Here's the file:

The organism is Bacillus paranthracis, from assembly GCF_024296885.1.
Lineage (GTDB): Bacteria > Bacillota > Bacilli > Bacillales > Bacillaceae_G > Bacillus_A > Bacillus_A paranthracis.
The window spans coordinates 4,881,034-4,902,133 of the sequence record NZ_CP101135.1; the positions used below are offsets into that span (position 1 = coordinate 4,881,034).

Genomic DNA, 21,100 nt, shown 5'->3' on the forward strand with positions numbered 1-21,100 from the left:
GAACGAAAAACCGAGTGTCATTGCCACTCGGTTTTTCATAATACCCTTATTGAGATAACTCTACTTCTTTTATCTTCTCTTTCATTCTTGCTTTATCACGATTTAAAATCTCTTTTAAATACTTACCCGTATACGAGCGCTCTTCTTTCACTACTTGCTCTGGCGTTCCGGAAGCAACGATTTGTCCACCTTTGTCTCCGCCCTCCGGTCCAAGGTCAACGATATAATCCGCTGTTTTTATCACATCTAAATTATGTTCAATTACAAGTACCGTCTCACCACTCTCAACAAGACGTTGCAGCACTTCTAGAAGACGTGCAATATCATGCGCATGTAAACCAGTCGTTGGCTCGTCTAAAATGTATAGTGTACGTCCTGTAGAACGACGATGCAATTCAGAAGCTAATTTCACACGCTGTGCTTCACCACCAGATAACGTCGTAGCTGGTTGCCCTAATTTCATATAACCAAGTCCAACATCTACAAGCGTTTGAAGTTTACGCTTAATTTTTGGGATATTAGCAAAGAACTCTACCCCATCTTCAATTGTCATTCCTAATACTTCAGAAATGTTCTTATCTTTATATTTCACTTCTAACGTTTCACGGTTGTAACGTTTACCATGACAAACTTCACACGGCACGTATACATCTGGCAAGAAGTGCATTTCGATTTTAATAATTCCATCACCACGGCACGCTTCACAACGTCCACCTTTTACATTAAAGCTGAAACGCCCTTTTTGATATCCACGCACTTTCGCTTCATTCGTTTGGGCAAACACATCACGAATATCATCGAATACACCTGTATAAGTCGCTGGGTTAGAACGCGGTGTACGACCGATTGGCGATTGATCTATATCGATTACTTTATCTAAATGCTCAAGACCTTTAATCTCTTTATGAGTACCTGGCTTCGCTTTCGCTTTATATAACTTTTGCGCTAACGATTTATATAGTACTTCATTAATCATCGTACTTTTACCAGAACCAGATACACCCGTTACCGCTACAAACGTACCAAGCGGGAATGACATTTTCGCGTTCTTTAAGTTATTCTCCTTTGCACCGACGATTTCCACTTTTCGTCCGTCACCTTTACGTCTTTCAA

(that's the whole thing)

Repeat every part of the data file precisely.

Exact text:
The organism is Bacillus paranthracis, from assembly GCF_024296885.1.
Lineage (GTDB): Bacteria > Bacillota > Bacilli > Bacillales > Bacillaceae_G > Bacillus_A > Bacillus_A paranthracis.
The window spans coordinates 4,881,034-4,902,133 of the sequence record NZ_CP101135.1; the positions used below are offsets into that span (position 1 = coordinate 4,881,034).

Genomic DNA, 21,100 nt, shown 5'->3' on the forward strand with positions numbered 1-21,100 from the left:
GAACGAAAAACCGAGTGTCATTGCCACTCGGTTTTTCATAATACCCTTATTGAGATAACTCTACTTCTTTTATCTTCTCTTTCATTCTTGCTTTATCACGATTTAAAATCTCTTTTAAATACTTACCCGTATACGAGCGCTCTTCTTTCACTACTTGCTCTGGCGTTCCGGAAGCAACGATTTGTCCACCTTTGTCTCCGCCCTCCGGTCCAAGGTCAACGATATAATCCGCTGTTTTTATCACATCTAAATTATGTTCAATTACAAGTACCGTCTCACCACTCTCAACAAGACGTTGCAGCACTTCTAGAAGACGTGCAATATCATGCGCATGTAAACCAGTCGTTGGCTCGTCTAAAATGTATAGTGTACGTCCTGTAGAACGACGATGCAATTCAGAAGCTAATTTCACACGCTGTGCTTCACCACCAGATAACGTCGTAGCTGGTTGCCCTAATTTCATATAACCAAGTCCAACATCTACAAGCGTTTGAAGTTTACGCTTAATTTTTGGGATATTAGCAAAGAACTCTACCCCATCTTCAATTGTCATTCCTAATACTTCAGAAATGTTCTTATCTTTATATTTCACTTCTAACGTTTCACGGTTGTAACGTTTACCATGACAAACTTCACACGGCACGTATACATCTGGCAAGAAGTGCATTTCGATTTTAATAATTCCATCACCACGGCACGCTTCACAACGTCCACCTTTTACATTAAAGCTGAAACGCCCTTTTTGATATCCACGCACTTTCGCTTCATTCGTTTGGGCAAACACATCACGAATATCATCGAATACACCTGTATAAGTCGCTGGGTTAGAACGCGGTGTACGACCGATTGGCGATTGATCTATATCGATTACTTTATCTAAATGCTCAAGACCTTTAATCTCTTTATGAGTACCTGGCTTCGCTTTCGCTTTATATAACTTTTGCGCTAACGATTTATATAGTACTTCATTAATCATCGTACTTTTACCAGAACCAGATACACCCGTTACCGCTACAAACGTACCAAGCGGGAATGACATTTTCGCGTTCTTTAAGTTATTCTCCTTTGCACCGACGATTTCCACTTTTCGTCCGTCACCTTTACGTCTTTCAA